Boyce believes giving a diverse group of students experience as VCs will have substantial downstream impact, too. It’s no secret the venture capital industry could be more diverse. In 2014, Babson College’s Diana Project research found that only 6 percent of partners in VC firms were women. In 2015, The Information and Social Capital found that less than 1 percent of senior VCs involved in investment decisions were black and only 1.33 percent were Hispanic.

The RDV team reflects the diversity that is missing in the industry, and for Boyce, that’s exciting. “When we look at the Rough Draft Ventures team, we see what the future of VC can look like,” he said. “These are the students that can reshape our industry.”

“When we look at the Rough Draft Ventures team, we see what the future of VC can look like.” Tweet

Looking Ahead

Having established student teams and founder networks in both Boston and New York, the Rough Draft team is brewing up new ideas that continue to empower young founders—even those who haven’t developed an idea yet.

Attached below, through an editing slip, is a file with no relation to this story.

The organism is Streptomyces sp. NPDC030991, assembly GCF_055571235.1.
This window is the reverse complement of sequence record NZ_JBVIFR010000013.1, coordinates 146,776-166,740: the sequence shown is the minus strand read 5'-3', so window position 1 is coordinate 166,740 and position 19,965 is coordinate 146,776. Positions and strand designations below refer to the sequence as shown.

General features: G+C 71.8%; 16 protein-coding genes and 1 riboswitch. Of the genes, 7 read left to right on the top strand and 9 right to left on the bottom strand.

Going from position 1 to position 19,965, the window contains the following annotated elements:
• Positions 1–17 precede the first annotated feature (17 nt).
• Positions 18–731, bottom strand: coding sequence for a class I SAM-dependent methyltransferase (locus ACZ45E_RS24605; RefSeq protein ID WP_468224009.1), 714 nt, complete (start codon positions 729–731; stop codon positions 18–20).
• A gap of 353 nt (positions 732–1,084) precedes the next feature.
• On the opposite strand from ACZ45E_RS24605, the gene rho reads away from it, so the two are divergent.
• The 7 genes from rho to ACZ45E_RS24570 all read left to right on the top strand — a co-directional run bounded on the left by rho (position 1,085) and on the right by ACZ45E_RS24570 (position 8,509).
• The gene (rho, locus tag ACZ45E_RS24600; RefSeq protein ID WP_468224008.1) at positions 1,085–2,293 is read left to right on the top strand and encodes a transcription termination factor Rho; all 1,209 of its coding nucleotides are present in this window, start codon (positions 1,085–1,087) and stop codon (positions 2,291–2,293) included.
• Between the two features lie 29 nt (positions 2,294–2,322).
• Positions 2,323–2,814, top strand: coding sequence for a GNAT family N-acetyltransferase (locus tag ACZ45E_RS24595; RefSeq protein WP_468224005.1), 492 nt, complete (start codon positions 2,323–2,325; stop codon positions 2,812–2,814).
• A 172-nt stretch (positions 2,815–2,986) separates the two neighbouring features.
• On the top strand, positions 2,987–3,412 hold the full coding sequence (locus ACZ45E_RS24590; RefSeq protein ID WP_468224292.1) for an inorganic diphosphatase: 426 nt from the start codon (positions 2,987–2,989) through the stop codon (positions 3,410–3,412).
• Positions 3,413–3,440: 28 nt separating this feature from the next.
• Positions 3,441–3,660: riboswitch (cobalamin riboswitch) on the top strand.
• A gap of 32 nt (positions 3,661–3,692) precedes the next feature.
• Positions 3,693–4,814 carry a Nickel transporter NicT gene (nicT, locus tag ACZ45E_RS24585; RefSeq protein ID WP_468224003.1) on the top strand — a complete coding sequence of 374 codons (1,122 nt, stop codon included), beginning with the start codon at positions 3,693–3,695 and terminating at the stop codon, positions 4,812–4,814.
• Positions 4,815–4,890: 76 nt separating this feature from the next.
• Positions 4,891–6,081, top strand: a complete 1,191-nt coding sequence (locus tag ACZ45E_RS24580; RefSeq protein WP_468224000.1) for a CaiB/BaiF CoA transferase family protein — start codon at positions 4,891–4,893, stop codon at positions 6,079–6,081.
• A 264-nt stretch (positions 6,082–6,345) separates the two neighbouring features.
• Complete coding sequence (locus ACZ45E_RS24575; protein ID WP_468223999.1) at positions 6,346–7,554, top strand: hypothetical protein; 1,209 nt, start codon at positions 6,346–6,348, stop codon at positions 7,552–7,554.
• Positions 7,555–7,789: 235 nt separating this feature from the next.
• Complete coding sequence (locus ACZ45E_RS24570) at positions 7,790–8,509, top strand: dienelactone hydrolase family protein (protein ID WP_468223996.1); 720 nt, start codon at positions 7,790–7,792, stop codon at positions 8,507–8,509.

“We asked ourselves, ‘How do we help students that aren’t ready to start a company, and give them the skills they need to start one down the road?’” said Boyce. “That’s where the academy comes into play.”

Launched in December 2016, the RDV Academy is a chance for sophomores and juniors to spend the summer working at high-growth startups in Boston and New York. Academy students will strengthen their software skills and experience firsthand what it’s like to scale a company. “If we succeed, down the road we’ll see more students take up the mantle of starting a company. It’s a long-term investment for us.”

A long-term investment the company is willing to make as it continues to build its portfolio, and, as a result, the tools, resources, and connections available to those founders. “We are still in the early days of our work, and we’re only beginning.”

Posted in Living Entrepreneurship